The Clock atop Westmount City Hall needs a little winding. What exactly goes into it?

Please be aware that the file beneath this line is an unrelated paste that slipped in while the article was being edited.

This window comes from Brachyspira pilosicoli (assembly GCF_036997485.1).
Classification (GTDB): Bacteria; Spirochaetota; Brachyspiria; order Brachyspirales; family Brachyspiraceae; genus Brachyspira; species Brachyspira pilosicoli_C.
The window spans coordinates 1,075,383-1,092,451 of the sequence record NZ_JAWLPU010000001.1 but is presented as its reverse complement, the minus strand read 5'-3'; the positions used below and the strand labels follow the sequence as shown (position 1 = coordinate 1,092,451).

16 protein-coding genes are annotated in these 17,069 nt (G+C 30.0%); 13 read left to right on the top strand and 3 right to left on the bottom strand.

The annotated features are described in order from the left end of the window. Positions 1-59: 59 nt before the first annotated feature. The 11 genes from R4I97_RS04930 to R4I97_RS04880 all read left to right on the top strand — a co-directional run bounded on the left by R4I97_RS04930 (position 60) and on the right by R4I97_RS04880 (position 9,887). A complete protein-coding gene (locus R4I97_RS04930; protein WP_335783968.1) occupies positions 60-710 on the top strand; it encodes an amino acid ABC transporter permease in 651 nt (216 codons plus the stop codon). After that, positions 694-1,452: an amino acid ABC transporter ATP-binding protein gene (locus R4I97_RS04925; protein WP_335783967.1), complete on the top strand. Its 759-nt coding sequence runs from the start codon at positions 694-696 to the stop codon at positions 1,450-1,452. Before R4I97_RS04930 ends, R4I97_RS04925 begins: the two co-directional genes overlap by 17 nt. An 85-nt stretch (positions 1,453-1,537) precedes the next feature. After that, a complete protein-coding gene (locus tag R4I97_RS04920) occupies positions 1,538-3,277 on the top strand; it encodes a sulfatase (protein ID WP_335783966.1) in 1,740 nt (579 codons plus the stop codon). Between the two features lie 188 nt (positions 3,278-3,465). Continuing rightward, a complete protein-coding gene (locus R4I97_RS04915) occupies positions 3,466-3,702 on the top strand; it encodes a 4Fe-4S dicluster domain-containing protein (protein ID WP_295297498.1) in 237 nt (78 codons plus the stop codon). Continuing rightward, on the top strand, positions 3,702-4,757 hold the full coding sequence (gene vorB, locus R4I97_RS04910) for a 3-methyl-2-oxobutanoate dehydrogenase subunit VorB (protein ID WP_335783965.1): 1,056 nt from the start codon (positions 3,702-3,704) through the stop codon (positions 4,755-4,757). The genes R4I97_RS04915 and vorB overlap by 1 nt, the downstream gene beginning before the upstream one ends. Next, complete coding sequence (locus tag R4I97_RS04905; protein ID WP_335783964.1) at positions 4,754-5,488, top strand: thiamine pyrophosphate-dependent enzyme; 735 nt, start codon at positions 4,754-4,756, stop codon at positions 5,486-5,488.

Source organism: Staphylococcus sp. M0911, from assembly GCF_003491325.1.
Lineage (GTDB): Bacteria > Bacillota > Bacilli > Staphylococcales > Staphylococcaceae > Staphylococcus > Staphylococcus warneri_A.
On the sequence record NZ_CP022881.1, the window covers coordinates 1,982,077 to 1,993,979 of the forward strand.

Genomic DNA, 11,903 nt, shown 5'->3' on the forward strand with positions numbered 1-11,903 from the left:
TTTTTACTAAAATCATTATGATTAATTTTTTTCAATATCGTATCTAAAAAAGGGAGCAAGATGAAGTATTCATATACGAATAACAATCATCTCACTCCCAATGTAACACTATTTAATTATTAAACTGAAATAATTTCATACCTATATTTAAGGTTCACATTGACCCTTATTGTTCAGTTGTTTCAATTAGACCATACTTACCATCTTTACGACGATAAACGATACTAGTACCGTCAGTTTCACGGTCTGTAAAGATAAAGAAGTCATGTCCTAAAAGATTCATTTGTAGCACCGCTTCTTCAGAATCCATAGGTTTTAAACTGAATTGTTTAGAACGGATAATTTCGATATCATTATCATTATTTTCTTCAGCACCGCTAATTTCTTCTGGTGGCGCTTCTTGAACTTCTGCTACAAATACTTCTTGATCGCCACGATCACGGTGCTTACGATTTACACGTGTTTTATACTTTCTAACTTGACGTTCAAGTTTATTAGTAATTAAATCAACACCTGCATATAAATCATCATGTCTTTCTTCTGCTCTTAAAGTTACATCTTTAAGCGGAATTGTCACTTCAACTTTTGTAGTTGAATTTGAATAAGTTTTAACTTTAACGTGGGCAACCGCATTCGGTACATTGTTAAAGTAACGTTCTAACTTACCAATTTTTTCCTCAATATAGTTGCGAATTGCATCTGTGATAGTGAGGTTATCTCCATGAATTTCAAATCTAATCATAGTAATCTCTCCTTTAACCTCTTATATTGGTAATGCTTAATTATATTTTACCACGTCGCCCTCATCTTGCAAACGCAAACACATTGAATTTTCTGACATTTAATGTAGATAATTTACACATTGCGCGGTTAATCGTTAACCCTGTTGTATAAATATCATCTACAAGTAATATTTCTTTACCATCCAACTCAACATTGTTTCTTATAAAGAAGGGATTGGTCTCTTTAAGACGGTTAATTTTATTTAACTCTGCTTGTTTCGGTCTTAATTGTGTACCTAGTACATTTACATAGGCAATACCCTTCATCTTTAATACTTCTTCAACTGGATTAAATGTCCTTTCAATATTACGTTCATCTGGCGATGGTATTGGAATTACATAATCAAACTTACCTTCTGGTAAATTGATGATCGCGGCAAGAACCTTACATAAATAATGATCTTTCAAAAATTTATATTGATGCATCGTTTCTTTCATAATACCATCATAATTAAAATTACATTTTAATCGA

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Transcription: Wow. Never realize what a historical heritage site Westmount City Hall is with its Scottish castle design, complete with central tower and turrets. The architectural wonder was is built and get this 1922. That's over 100 years old. A century and still ticking. Well, to be honest, it's humungous clock has only been ticking for 98 years. Kovid's collateral damage came to town, and then time stood still for two years. City hall was closed. Besides, there was no one there to wind, said the vintage clock, a beacon of light swallowed up by the night. But it didn't have to be that way. As a former West Mount part time employee, I knew how to wind the clock at the top of the tower, I was taught. First, you had to climb the tiny circular stairs up, almost there. Making sure to bend over like Quasimodo's hunchback for a touch of historical authenticity. Then slowly, delicately crank the winch, which would eventually restart the 100 year old marvelous masterpiece of a bygone era. And if the clock still didn't start seriously, this is what I was taught. Just kidding. The Friggin pendulum. There we go. By the way, COVID caused chaos in the Maritimes, too. In Newfoundland.